“The Second-Year Housing Struggle” by Sarah Blum

One thing I hadn’t really thought about coming into the spring semester was that I would have to choose where to live my sophomore year. As an honors freshman, I was put into Louis L. Redding Hall, which I am incredibly thankful for. The building is not only updated and beautiful, but it also harbors an amazing sense of community amongst honors students. I guess I was so infatuated that I hadn’t quite come to terms with the fact that I couldn’t possibly live in Redding forever. It really hit me when we all got e-mails about the time slots for our housing appointments.

One of the greatest things about Redding is how close all the floors and sections get. I got particularly lucky in that nearly everyone in my section became great friends fairly quickly in the year; however, this made the proposition of moving even harder. It’s basically impossible to find another building or floor to both accommodate and fit the needs of very different people who all have very different housing appointments. Still, though we knew it would be a huge struggle, we all held on to a little bit of hope. Continue reading

“My Journey Through Social Sorority Recruitment” by Lorraine Capenos

I never knew whether or not I would go through formal recruitment to join a sorority. In fact, before this spring semester started, I knew very little about social sororities and had not even thought about whether or not I wanted to join one. Then one night, while some friends and I were grabbing dinner in Russell Dining Hall, one of my friends asked me if I was planning on going through recruitment. When I told her that I had no clue and that I would think about it later, she looked at me confused and then informed me that I only had one day to decide and sign up unless I wanted to wait until next recruitment.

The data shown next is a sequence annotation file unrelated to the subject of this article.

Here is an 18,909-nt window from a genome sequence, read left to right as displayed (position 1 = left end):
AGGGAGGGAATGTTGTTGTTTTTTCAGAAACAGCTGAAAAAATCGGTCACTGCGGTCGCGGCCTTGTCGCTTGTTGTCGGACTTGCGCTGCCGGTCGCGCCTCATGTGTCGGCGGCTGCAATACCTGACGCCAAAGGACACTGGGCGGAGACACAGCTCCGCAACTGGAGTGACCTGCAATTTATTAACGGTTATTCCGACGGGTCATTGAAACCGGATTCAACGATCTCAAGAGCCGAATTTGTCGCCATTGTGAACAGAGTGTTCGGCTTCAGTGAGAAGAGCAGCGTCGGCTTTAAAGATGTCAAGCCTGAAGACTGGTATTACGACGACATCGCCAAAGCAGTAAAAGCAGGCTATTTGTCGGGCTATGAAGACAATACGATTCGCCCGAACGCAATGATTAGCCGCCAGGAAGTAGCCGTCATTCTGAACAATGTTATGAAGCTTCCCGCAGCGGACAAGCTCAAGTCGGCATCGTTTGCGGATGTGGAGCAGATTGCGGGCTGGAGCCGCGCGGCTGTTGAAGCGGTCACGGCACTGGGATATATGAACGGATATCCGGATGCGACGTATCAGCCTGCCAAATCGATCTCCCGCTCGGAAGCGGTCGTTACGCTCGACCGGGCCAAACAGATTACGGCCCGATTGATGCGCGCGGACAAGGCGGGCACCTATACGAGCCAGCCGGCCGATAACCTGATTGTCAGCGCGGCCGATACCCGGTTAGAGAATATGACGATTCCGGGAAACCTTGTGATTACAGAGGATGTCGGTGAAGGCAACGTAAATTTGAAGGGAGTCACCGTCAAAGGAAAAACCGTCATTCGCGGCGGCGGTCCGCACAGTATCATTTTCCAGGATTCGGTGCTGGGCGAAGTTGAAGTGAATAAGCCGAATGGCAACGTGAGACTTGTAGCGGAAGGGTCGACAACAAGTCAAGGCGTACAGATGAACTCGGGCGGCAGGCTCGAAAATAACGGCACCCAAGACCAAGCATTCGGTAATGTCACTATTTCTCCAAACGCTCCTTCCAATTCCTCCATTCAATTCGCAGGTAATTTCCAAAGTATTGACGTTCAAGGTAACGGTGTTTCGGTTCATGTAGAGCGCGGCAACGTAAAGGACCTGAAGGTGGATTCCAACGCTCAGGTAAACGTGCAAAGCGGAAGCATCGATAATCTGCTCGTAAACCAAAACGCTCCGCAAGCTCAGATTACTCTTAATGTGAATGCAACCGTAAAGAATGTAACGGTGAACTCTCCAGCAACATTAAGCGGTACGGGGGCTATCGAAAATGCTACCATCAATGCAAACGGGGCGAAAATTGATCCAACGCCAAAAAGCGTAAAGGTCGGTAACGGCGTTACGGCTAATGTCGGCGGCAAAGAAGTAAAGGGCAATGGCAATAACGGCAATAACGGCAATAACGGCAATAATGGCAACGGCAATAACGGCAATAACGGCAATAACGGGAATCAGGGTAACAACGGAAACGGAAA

A little panicked, I started asking questions and googling all the information I could. Luckily, I found an online guide written by a UD student that had all the information I needed. As I read about recruitment and talked to friends who also planned to be recruited, I quickly decided that this was something I wanted to try out. If it did not work out, no harm done. When we got back to the dorms I called my parents and asked their opinions. They were both supportive and told me if I wanted to be recruited and eventually join a sorority, they would be fully supportive, as long as I made smart decisions and did what I felt was right for me. Of course, I agreed, and signed up for recruitment immediately. Continue reading